Proud Servant: The Memoirs of a Career Ambassador
Kent State University Press, 1998 - 430 páginas
"These memoirs, by a seasoned and highly competent career diplomatist, covering his various involvements with Latin America and his frequent tiffs with his own government, give an authoritative and amusing picture of the trials of foreign service life and work around the period of the Second World War."
--George F. Kennan
Ellis O. Briggs (1899-1976) entered the Foreign Service of the United States in 1925. During the next 37 years he was ambassador to seven countries: the Dominican Republic, Uruguay, Czechoslovakia, Korea, Peru, Brazil, and Greece. An eighth appointment, to Spain, was cancelled when he retired due to illness. He also served in Cuba, Chile, Liberia, and China. His memoirs are an exhuberant record of a gifted diplomat.
Briggs reached the highest rank attainable in the Foreign Service--Career Ambassador--and received the Medal of Freedom from President Eisenhower for his service in wartime Korea. He gained a reputation for successfully handling large diplomatic missions and dealing with difficult situations. But his greatest virtue was his honesty, his passion to report things just as he saw them and make policy recommendations regardless of conventional wisdom in Washington. He employed a high sense of humor, often to devastating effect, on bureaucrats at home as well as adversaries abroad. His strong views about policy sometimes placed him in conflict with others; fellow Dartmouth graduate Nelson Rockefeller had him fired from the Foreign Service because of disagreements (Briggs soon returned to the Service).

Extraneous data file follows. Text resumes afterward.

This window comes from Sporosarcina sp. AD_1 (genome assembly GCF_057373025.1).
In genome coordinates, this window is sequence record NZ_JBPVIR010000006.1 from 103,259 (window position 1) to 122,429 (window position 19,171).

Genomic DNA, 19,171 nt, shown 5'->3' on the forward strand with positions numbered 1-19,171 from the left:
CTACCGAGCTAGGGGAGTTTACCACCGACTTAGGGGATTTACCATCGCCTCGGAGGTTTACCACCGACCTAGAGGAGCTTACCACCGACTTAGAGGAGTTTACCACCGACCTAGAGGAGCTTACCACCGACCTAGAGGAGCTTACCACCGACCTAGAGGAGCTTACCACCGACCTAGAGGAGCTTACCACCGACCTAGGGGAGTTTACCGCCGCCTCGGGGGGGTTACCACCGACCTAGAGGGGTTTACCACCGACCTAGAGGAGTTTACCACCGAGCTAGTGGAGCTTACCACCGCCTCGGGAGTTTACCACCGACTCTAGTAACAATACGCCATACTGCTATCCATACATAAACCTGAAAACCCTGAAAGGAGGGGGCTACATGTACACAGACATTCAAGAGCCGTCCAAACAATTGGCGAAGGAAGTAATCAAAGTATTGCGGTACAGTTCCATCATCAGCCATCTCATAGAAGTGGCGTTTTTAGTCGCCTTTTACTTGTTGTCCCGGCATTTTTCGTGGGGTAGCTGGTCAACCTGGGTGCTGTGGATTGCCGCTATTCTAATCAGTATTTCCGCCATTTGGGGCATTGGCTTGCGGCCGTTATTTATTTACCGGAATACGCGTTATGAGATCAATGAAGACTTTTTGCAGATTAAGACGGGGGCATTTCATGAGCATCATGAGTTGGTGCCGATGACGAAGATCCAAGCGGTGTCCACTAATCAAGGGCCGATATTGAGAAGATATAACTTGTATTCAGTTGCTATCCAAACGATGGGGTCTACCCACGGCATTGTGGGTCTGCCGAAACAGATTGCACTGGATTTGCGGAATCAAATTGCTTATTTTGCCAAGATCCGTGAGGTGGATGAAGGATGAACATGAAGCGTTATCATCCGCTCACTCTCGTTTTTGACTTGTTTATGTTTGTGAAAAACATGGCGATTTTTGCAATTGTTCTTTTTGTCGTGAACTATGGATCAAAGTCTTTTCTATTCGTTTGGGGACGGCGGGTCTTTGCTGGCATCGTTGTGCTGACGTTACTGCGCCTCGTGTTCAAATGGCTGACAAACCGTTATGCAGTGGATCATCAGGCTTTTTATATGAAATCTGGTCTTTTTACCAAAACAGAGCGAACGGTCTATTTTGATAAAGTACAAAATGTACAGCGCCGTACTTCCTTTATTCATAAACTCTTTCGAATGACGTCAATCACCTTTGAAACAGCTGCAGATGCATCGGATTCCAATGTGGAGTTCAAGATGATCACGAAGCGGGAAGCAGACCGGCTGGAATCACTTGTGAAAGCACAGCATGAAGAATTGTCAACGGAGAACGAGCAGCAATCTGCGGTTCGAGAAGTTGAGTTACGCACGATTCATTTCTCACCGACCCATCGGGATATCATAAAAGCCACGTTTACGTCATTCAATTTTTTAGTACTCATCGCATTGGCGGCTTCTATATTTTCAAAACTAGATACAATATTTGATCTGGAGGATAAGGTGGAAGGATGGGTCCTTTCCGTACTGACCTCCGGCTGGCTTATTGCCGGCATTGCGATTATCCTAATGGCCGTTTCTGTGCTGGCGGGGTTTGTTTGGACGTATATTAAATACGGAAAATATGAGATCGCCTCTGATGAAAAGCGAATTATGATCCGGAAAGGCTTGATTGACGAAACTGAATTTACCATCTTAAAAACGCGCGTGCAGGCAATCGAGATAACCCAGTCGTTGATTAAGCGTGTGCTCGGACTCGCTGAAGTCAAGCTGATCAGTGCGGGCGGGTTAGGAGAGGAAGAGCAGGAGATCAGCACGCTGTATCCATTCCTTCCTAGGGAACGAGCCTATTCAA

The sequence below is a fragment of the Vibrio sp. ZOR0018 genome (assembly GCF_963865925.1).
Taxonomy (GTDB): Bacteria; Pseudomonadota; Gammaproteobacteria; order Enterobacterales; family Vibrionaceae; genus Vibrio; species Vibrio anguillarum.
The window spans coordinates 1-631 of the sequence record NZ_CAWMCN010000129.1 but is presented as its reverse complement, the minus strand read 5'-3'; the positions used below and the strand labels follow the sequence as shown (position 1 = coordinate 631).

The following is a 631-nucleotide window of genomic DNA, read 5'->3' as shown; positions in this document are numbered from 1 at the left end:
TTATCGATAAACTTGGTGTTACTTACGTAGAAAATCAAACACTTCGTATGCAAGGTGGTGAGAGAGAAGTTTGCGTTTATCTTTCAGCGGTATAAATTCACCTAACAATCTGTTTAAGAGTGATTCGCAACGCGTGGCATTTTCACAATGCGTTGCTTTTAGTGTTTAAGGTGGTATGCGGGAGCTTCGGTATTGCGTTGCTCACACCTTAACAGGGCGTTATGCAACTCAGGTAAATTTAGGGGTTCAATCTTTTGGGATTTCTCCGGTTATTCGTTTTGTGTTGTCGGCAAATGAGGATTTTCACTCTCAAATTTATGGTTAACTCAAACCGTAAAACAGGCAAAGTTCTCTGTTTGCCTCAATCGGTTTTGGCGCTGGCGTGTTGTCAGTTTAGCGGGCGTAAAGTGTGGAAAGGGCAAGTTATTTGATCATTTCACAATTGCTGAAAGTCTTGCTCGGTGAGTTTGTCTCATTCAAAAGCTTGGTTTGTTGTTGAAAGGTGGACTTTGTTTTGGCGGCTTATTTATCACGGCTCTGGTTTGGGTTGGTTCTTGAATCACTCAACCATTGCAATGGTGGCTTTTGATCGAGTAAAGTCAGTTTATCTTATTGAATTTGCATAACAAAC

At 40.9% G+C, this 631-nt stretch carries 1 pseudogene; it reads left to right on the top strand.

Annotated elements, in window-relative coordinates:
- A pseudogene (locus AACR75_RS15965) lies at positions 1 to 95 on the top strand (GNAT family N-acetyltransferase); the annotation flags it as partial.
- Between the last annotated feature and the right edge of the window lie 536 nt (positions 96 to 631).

A down-to-earth New Englander with an abiding love of the outdoors, Briggs was devoted to his wife and family as well as to his country. Proud Servant is full of insights about the practice of diplomacy in this century and provides a fascinating account of the modern Foreign Service.
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These and related matters were administered , with remarkable efficiency , by the
Cuban Sugar Stabilization Institute , a government agency . Its operations were
vigilantly monitored by two other official organizations , the Mill Owners ( or ...
The most important task facing the new ambassador became the negotiation of
the sugar agreement whereby Cuba would ... short time we had an agreement to
buy Cuban sugar at 3.25 cents a pound ( this was later increased to 3.50 cents ) .
six Cuban distilleries producing potable rum ( headed by such old and reliable
firms as Bacardi and Arechebala ) , one ... Alambiques , the distilleries were
called in Cuba , and they sprang up from one end of the island to the other ,
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Angus and the Acolytes
The Foreign Service School
Young Mr United States in the Port of Callao
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